I write to you in your capacity as de facto programming director for Channel Nine, with what I consider to be the most exciting television opportunity since the second season of William Cosby’s ‘Kids Say the Darndest Things’.

With some considerable degree of interest, I have observed your ongoing stoush with your rivals at Channel 10 over the past few years. I applauded when you answered Channel Ten’s introduction of ‘Californication’ with Charlie Sheen’s irrepressible ‘Two and a Half Men’. I gasped at your audacity when Ten’s ‘Bondi Rescue’ found itself up against Charlie Sheen’s laugh-a-minute ‘Two and a Half Men’. And I marvelled at the way that you undermined Channel Ten’s gritty Australian drama series ‘Good News Week’ with yet another round of Charlie Sheen’s half hour long laugh-fest ‘Two and a Half Men’.

As I write this you are, however, possibly at your lowest ebb. Indeed, you may feel that no amount of cocaine and prostitute fuelled family comedy will undo the damage wrought on your brand by Channel Ten’s incredibly successful ‘MasterChef’ and ‘Junior MasterChef’ franchises.

Fear not, Mr McGuire. Unlike Ricky Ponting when he considers who to throw the ball to or the voters of Myanmar, you have options available to you.

You are all too familiar with concepts I have previously pitched to your station including “Sea Shanty Singing Bee with Uncle Bullstrode” and “Summer Clerks Gone Wild” but one option that is available to you may just change the paradigm of Australian television: ‘Junior MasterLawman[1]’. Twelve contestants, aged between 8 and 14 compete to win Australia’s most coveted young professional title ‘Junior MasterLawman’. Each week, contestants will be challenged to perform a feat of lawmanship, to be marked by a celebrity panel comprised of Matt Preston, Mike Whitney[2] and a full bench of the Supreme Court of New South Wales Court of Appeal. My thumbnail sketch of likely challenges, in increasing order of complexity/difficulty, include:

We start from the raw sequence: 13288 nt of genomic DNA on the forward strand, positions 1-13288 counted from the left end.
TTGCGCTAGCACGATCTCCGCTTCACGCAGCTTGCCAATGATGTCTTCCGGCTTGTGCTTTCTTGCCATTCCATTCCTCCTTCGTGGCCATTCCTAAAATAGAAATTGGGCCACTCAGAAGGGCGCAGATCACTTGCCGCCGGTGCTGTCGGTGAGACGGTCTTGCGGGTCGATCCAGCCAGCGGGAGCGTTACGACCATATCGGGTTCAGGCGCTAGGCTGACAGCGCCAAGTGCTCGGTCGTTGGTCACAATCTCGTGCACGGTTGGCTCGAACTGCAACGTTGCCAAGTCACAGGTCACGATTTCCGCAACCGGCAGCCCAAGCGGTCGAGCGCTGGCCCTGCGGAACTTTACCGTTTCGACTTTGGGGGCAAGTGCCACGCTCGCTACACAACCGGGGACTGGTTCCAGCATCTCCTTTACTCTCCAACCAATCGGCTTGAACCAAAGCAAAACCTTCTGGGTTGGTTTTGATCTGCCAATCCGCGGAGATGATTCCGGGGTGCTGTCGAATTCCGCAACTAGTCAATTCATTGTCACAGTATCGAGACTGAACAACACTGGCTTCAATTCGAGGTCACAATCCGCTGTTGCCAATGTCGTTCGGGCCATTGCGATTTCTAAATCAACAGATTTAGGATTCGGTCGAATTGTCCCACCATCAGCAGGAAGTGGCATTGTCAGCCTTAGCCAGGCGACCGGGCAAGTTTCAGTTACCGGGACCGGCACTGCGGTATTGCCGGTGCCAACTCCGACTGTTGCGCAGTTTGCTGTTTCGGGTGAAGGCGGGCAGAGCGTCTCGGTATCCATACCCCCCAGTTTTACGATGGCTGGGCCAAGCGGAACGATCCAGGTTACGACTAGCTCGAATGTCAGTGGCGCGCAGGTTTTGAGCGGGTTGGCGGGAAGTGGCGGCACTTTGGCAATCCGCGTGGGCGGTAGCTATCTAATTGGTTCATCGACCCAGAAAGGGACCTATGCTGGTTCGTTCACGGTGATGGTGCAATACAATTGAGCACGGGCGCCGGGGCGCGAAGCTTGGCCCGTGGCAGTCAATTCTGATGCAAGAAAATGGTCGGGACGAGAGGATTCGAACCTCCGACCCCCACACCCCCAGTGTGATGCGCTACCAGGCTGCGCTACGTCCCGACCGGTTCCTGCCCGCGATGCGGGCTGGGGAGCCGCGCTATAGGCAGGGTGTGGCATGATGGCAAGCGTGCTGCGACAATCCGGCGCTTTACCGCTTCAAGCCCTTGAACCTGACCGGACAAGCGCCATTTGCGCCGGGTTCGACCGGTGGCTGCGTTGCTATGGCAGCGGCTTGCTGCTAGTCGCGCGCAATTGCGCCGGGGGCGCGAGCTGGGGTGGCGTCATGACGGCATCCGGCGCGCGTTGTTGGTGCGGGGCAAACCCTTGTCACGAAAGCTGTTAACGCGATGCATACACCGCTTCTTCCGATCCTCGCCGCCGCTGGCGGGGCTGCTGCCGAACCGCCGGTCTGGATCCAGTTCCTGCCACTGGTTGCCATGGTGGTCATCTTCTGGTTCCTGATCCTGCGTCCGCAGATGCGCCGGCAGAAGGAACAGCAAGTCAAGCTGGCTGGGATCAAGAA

- completing an ASIC form 312;
- completing an ASIC form 484;
- drafting a design and construction contract in relation to a piece of major strategic infrastructure between the hours of 10pm and 5am on limited instructions and with a crippling hangover;
- entering into a sham divorce settlement to protect the contestant’s assets from the skeletal hand of the ATO, evading ATO process for more than 3 years and ultimately declaring bankruptcy, at all times without paying a cent towards public coffers;
- appearing in a High Court of Australia special leave application against Bret Walker SC;
- explaining the rationale behind, and operation of, the Personal Property Securities Act, with a particular focus on joint-venture cross charges.

A youngster discovers, too late, the dangers of the contra proferentem rule

One can instantly imagine families across the nation crowding around the television set every Sunday night, wondering if little Johnny will remember to include a subrogation clause or whether plucky little Jess from Launcestion will ever remember ambiguitas verborum patens nulla verificatione excluditur!

Obviously the merchandising possibilities are limitless. It is not unreasonable to expect glossy hard cover books entitled “Comfort Drafting with Justice Hammerschlag” or “Whitelocke and Preston: the Perfect Food and Deed Poll Pairings” to cover the coffee tables of a Nation that cannot get enough of the show or its unlikely, rapscallion stars.